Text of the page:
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Explain, in full detail, the poem "The Village Schoolmaster" by Oliver Goldsmith.

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The poem is an excerpt from a longer poem by Goldsmith called "The Deserted Village" and conveys the speaker's sentiments about a teacher. The word "village" in the title clearly suggests that the poem is set in a rural area, probably where the speaker lived and was taught by the subject of the poem. In the first two lines, the speaker mentions exactly where the school was located. The fence beside which the school building was situated is described as "straggling," which means that it was dilapidated and probably leaning over. The road leading towards and past the school was lined with flowers, which were "unprofitably gay." The phrase suggests that the flowers that were blooming beautifully were not being admired or appreciated.

In the following couplet the speaker refers to the the school building itself, a "noisy mansion" bustling with the activity of teaching and learning. The village teacher, equipped to manage a class, taught his lessons there. The term "master" denotes the respect he enjoyed. The speaker goes on to describe the teacher's character and style of teaching. Each description is rounded off in a rhyming couplet. 

The teacher was very strict and had a stern look about him. The speaker states that he "knew him well," which means that he had an in-depth understanding of his teacher and could probably read into his expressions and gestures. This familiarity could also have been the result of the many personal and individual encounters he had had with his educator. The word "truant" implies that the speaker may have been one of those who deliberately missed classes and who had been confronted by the teacher about his misdemeanors.

Further aspects about the teacher's personality indicate that he had an expressive face and that his pupils could easily read his mood as a result. They would, for example, know that a certain ominous look spelled trouble coming, especially for those who had been disobedient. They would be trembling in anticipation and fear of what was to come. It is clear that the teacher also had a good sense of humor, for "many a joke had he." The students would feign pleasure at his funny stories and laugh at them, probably to avoid being reprimanded.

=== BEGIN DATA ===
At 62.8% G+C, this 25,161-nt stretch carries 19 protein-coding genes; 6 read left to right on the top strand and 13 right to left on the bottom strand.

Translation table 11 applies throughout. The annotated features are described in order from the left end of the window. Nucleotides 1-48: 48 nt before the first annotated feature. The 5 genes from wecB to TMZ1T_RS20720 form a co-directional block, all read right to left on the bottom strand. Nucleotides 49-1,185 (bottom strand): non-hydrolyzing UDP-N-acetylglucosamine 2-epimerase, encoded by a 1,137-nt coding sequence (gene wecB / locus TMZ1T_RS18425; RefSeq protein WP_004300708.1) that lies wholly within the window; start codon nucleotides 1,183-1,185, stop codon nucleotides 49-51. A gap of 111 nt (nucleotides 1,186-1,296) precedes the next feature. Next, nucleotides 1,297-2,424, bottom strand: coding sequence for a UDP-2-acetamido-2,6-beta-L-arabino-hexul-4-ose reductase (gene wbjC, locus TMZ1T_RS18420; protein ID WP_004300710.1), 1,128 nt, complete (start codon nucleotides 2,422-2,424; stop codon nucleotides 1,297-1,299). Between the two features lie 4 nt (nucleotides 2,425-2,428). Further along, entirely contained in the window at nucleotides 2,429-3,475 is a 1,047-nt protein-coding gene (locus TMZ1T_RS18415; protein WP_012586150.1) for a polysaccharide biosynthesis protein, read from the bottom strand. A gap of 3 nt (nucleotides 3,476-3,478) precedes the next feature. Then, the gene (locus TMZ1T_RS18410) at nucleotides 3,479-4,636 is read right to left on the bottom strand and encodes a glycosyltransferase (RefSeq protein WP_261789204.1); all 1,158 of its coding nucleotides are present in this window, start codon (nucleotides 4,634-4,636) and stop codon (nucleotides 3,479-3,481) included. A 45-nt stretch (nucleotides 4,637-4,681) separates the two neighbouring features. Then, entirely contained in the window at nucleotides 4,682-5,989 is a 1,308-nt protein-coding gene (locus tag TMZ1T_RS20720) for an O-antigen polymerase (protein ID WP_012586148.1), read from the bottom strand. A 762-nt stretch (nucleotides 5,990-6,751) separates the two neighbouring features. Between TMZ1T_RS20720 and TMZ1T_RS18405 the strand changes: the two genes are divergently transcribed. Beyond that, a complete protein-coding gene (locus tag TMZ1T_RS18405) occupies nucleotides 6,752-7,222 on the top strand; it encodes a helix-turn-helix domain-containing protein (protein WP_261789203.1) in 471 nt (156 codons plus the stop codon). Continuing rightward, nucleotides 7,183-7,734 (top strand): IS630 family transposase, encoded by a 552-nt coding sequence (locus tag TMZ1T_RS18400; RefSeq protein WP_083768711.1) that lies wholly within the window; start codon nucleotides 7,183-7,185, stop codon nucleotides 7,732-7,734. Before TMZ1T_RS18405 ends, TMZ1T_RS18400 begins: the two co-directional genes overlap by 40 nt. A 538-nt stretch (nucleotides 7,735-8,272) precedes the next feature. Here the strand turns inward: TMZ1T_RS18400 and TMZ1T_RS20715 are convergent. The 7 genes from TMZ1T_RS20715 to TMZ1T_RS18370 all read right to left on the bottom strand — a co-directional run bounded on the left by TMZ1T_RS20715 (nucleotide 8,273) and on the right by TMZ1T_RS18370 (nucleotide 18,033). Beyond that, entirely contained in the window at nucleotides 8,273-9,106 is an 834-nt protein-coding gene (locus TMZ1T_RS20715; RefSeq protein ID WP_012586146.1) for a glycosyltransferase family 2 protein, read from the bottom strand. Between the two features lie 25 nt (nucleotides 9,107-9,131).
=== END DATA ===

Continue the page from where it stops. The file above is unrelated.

Word would quickly spread around the classroom about impending trouble whenever the teacher scowled. The speaker provides a contrast to the teacher's strict demeanor not only by stating that he was humorous at times but also by mentioning that he was kind. The speaker states that if one should take it to the extreme, it could be said that the teacher's greatest flaw was that he loved learning too much.

...or if severe in aught,
The love he bore to learning was in fault.

The schoolmaster was not only much admired and respected by his students but was evidently also looked up to by the village residents. Everyone seemed to have praise for his great knowledge. It was a known fact in the village that he could write, do mathematics, and predict weather patterns and tides. It was also assumed that he was an accurate surveyor who could determine borders easily. It is apparent that he could also debate intelligently and be involved in discussions with the village parson, a person who was greatly respected by his parishioners. The teacher seemed to be a fierce opponent in such discourse, for he would continue arguing a point even after he had already lost the dispute. The master would use difficult words and emotive language to sound convincing and impress the poorly educated village folk.

People in this rural community were in awe that the teacher could know so much. They could not understand how his small head could contain so much knowledge. The poem ends, however, on a sad and poignant note. The final couplet tells us that all the teacher's achievements have become a thing of the past. The place where he had enjoyed so much success has ceased to exist and has been forgotten.

The eulogistic nature of the poem conveys the speaker's respect and admiration for his erstwhile educator. The poem also reflects the changes that occurred in rural communities when land was divided and property was abandoned or claimed by private landowners. Many inhabitants then emigrated to find a home elsewhere.

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mstokes | Student